Coca-Cola: A Surprisingly Large Dividend Hike

| About: The Coca-Cola (KO)

Last week was definitely a mixed bag for investors in Coca-Cola (NYSE:KO). The week started with the company posting what was widely regarded as a lackluster quarterly earnings report. However, a few days later, Coca-Cola surprised many with a large 9% increase to its dividend. At current prices, Coca-Cola yields slightly under 3.30%.

Dividend increased 9% to $0.305 per share

On February 20, Coca-Cola announced that its Board of Directors had approved a 9% increase to its quarterly dividend from $0.28 ($1.12 annually) per share to $0.305 ($1.22 annually) per share. This continues an impressive streak for the company of dividend growth and marks the 52nd consecutive annual dividend increase for Coca-Cola.

Why was Coca-Cola's increase so large?

I will admit that Coca-Cola's dividend increase caught me by surprise. It was a tad bit larger than what I had been expecting with my previous estimate calling for a 2 cent per share increase to $0.30.

I suspect Coca-Cola may have wanted to increase its dividend substantially while at the same time keeping its total capital return outflows at similar levels to last year's $9.8B ($5.0B in dividends and $4.8B in share repurchases).

With its current share count of around 4.40B, Coca-Cola's new dividend will result in additional dividend payments of about $440M to $450M per year. In total, Coca-Cola dividend payments in 2014 will probably be about $5.40B, not factoring in the effect of share repurchases.

However, Coca-Cola's 2014 guidance calls for share repurchases of only $2.5B to $3.0B, down from $4.80B last year. Assuming the high end of this guidance, Coca-Cola will at most return about $8.40B to shareholders this year, down 15% from the $9.8B in 2013. This will result in an estimated total shareholder return yield (dividends paid plus buybacks divided by market cap) of over 5%.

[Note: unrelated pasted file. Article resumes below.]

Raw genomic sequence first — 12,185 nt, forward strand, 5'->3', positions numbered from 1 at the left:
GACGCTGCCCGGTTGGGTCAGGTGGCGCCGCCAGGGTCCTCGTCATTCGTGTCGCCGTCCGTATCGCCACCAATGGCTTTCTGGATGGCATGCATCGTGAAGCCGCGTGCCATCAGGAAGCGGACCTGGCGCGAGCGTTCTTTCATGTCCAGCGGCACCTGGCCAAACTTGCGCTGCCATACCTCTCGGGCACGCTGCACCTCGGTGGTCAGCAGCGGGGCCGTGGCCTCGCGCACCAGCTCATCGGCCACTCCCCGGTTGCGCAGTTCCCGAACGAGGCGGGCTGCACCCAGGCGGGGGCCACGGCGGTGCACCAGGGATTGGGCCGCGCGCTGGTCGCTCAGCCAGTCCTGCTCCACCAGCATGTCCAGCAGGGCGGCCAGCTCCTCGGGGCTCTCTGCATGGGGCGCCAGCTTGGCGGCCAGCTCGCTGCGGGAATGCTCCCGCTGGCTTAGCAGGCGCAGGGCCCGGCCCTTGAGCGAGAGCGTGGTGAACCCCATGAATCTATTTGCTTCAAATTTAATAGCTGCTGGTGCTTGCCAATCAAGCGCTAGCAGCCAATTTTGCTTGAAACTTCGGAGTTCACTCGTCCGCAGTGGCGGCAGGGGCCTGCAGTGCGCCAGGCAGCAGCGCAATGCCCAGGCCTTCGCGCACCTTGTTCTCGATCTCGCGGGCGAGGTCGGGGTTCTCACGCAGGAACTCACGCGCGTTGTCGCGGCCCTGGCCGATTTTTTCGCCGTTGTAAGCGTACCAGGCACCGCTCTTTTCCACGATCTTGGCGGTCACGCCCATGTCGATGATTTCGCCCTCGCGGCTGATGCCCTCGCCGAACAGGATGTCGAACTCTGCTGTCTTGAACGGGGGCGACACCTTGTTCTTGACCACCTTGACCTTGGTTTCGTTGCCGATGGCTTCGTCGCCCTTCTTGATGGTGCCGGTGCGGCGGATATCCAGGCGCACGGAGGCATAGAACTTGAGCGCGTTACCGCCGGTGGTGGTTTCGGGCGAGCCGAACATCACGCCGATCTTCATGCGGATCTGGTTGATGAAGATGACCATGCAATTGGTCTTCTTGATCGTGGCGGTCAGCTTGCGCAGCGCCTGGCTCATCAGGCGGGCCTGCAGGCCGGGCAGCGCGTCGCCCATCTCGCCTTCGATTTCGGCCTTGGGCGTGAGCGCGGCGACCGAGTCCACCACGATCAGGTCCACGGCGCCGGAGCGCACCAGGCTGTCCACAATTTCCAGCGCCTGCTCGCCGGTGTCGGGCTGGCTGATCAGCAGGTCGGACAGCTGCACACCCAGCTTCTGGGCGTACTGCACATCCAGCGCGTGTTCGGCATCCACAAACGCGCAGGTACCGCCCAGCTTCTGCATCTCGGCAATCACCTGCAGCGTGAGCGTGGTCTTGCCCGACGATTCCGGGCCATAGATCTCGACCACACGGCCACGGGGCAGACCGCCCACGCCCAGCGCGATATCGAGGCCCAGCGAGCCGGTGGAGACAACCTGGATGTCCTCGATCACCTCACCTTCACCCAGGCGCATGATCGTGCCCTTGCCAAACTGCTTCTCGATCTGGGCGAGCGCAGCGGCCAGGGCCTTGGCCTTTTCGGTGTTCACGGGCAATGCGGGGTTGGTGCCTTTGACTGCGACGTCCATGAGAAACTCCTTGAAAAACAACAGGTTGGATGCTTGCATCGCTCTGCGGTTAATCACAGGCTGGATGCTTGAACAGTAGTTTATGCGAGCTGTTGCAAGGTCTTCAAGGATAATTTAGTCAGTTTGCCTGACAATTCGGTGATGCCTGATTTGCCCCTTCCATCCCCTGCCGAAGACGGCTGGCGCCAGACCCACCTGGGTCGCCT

Do keep in mind that Coca-Cola's new dividend level is largely in line with the estimated currency neutral EPS growth rate of 7% to 9% in 2014. This is an important factor given that the company bases its future dividends on this metric.

However, Coca-Cola's payout ratio will increase given that its GAAP EPS is estimated to come in flat for 2014. Using the new dividend, Coca-Cola forward payout ratios are about 60% to 65% of 2014 EPS and roughly 70% of TTM FCF per share.

Why buy Coca-Cola?

Besides its dividend, there are other reasons to own Coca-Cola. While some may argue otherwise, Coca-Cola is much more than a soda stock. The company controls 17 billion-dollar brands, with many including vitaminwater, Powerade, Minute Maid, and Dasani outside Coca-Cola's traditional carbonated beverage segment.

In addition to its brands, Coca-Cola also runs the world's largest beverage distribution system, with an absolutely massive global footprint. Indeed, much of Coca-Cola's value proposition is based on its ability to produce, deliver, and market products effectively while maintaining high margins.


Coca-Cola is the definition of a blue-chip type investment, with its bountiful 3.30% yield, low debt levels, and massive moat. In addition, few other stocks can match its over 50 years of annual dividend growth.

Much like many other international focused stocks, Coca-Cola is operating well but is facing major forex headwinds. However, these currency headwinds are merely a short to medium term phenomenon and are not likely to be a long-term issue for the company.

Disclaimer: The opinions in this article are for informational purposes only and should not be construed as a recommendation to buy or sell the stocks mentioned. Please do your own due diligence before making any investment decision.

Disclosure: I am long KO. I wrote this article myself, and it expresses my own opinions. I am not receiving compensation for it (other than from Seeking Alpha). I have no business relationship with any company whose stock is mentioned in this article.

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